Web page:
This account of neglect and mistreatment has underlying tones of determination and endurance. Adeline Yen Mah's childhood was filled with emotional abuse not only from her mean-spirited and materialistic step-mother, but also from her wealthy father who adopted his wife's attitude toward his youngest and brightest daughter. Adeline was treated harshly because of her lowly position in her society: she was a female and she was the youngest. She had the love of her deceased mother's sister and aunt as well as her paternal grandfather, which enabled her to excel academically. In adulthood she emigrated to the US to practice medicine, but the ghosts of her upbringing followed, and her familial obligations continued to deliver betrayal and difficulty across the miles into her adult life. This strong determined woman learned to overcome the horrendous abuse of her childhood and rely only upon herself for success and happiness.
I first became acquainted with this story through her autobiographical book for young people. After reading it, I wanted to hear the rest of the story. I greatly enjoyed this book. It's more than just a sad story of a little girl forced to grow up in an abusive, dysfunctional family. It's set against the backdrop of the political struggles of China and Hong Kong during the twentieth century.
Some of the family dynamics didn't always make sense to me, but I attributed that to not being knowledgeable about Chinese culture. However, the author does give the reader some tidbits here and there about her culture. I especially liked where her grandfather lovingly explains to her the rich symbolism present in every Chinese character.
I was unable to put this book down. The story is riveting. It gives a very good background of China from the early 1900's to present. It is about a girl in a family of 7 children who was not shown love from her parents. The family dynamics are fascinating and her triumphs despite her upbringing are redeeming.
Snow White's stepmother looks like a pussycat compared to the monster under which Adeline Yen Mah suffered. The author's memoir of life in mainland China and--after the 1949 revolution--Hong Kong is a gruesome chronicle of nonstop emotional abuse from her wealthy father and his beautiful, cruel second wife. Chinese proverbs scattered throughout the text pithily covey the traditional world view that prompted Adeline's subservience. Had she not escaped to America, where she experienced a fulfilling medical career and a happy marriage, her story would be unbearable; instead, it's grimly fascinating: Falling Leaves is an Asian Mommie Dearest. --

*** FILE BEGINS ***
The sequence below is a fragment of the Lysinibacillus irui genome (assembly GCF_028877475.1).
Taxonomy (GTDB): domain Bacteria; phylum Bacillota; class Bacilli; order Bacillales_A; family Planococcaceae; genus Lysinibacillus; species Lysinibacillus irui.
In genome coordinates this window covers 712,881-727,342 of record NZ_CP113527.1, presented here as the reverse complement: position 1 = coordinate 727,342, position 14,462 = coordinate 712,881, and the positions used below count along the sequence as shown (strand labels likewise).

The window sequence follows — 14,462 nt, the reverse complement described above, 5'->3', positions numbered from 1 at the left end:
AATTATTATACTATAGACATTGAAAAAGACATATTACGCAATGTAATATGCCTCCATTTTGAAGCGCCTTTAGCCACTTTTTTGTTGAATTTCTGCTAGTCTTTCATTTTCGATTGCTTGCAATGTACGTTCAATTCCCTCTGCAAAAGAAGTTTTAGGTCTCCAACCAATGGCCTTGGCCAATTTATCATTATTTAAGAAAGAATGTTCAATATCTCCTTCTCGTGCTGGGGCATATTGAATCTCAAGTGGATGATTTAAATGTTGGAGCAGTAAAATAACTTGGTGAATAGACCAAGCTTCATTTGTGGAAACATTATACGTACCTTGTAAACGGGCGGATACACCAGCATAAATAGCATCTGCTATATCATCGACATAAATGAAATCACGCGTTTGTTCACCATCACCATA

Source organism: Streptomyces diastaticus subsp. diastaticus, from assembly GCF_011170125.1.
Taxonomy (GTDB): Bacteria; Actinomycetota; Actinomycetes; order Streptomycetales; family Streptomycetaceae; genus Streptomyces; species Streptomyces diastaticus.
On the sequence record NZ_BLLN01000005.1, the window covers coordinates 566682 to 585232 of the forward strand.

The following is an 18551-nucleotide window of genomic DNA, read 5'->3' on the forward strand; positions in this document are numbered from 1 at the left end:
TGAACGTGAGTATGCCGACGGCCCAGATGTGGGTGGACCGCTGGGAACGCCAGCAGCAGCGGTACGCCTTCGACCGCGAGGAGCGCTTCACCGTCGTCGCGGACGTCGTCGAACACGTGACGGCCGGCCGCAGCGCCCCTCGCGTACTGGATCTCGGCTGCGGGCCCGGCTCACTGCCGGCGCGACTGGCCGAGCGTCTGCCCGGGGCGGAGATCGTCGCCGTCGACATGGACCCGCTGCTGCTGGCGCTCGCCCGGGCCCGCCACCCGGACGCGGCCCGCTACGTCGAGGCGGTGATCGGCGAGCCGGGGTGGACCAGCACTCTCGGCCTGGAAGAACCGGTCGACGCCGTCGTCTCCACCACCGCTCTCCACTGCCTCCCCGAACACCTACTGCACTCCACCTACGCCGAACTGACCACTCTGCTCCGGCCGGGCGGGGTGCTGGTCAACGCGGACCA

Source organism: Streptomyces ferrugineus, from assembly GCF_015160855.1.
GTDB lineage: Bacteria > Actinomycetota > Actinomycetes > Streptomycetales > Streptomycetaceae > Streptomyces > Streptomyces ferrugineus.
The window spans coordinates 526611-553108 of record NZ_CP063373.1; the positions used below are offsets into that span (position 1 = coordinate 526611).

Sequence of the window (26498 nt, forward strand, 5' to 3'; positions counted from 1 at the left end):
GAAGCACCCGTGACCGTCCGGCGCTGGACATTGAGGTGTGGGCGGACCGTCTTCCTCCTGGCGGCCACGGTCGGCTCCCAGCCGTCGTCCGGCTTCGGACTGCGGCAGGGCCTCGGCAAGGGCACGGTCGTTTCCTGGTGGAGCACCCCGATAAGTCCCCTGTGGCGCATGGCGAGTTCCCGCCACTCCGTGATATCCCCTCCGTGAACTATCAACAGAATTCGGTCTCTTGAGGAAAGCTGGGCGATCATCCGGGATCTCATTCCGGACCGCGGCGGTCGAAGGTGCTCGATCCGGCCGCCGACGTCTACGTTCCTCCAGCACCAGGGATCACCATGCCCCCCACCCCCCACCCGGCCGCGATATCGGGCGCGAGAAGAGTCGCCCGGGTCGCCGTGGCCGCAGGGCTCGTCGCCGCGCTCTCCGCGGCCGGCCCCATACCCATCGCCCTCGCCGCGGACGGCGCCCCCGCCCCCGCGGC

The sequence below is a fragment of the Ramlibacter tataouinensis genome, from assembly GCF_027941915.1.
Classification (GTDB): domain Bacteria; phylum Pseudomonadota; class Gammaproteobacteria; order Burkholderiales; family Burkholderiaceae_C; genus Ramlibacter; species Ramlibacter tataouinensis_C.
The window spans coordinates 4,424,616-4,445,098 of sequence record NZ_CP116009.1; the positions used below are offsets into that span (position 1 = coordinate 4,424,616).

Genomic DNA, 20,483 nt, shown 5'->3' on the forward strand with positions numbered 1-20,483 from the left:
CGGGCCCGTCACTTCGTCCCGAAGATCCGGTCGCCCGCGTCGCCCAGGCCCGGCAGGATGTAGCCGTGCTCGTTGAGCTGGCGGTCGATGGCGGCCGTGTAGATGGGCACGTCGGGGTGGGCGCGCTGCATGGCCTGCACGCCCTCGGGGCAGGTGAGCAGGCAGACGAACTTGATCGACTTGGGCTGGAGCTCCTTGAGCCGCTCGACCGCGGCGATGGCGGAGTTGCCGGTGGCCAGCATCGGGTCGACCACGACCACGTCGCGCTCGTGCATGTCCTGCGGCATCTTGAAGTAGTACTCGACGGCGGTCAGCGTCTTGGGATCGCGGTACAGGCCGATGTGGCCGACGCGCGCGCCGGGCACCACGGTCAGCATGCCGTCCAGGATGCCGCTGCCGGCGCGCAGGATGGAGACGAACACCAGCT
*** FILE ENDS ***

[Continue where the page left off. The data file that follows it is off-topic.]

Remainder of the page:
From Publishers Weekly
Although the focus of this memoir is the author's struggle to be loved by a family that treated her cruelly, it is more notable for its portrait of the domestic affairs of an immensely wealthy, Westernized Chinese family in Shanghai as the city evolved under the harsh strictures of Mao and Deng. Yen Mah's father knew how to make money and survive, regardless of the regime in power. In addition to an assortment of profitable enterprises, he stashed away two tons of gold in a Swiss bank, and eventually the family fled to Hong Kong. But he was indifferent to his seven children and in the thrall of a second wife who makes Cinderella's stepmother seem angelic. His first wife, Yen Mah's mother, died at her birth, and the child, considered an ill omen, was treated with crushing severity. But she was encouraged by the love of an aunt and eventually made her way to the U.S., where she became a doctor, married happily and, ironically, was the one her father and stepmother turned to in their old age. In recounting this painful tale, Yen Mah's unadorned prose is powerful, her insights keen and her portrait of her family devastating.
Every Chinese descendant has skelatons in their closet. Sometimes they're better off left there. This author lived a life of privilege and luxury, whining all the while. Many more were not as fortuante as her. The Author's embitterment did benefit her via a sweet book deal. While it's easy to feel sorry for her, the "poor me theme" can only carry the book so far.
Excellent resource for Chinese history and culture during the twentieth century. Life of the common people was mentioned during the dynasty periods, the First and Second World Wars, and the occupation by Japan. That said, this family was exceedingly wealthy, thanks to the foresight and hard work of the father. He did not, however, protect his young children by his first wife from the cruelty of the second wife. At no point does he stand up for them, which I found hard to understand, even in Chinese culture. Sad story but very well written. D.
i realized i've read this before. theres a lot of what i'd call extraneous technical stuff, particularly in the beginning then dispersed thru-out that kinda detracted from the story for me. i think i recall liking the book better the first time i read it. was a decent story.
This was hard to believe it was true, it seems so hard to grow up in a family as she did. It seemed like they were all really greedy at the end though, even the author. Her sister drove me insane through this story, but I just couldn't believe how some of these people acted toward their own family! It was very rewarding to see that she only grew stronger and make herself more successful from her experience, instead of just giving up... but at least she wasn't just killed or abandoned or something worse. She seems a lot better off than most of her family after all, and I'm glad she finally has a stable family of her own.
This is also registered on bookcrossing, and it has a different cover photo than what is pictured.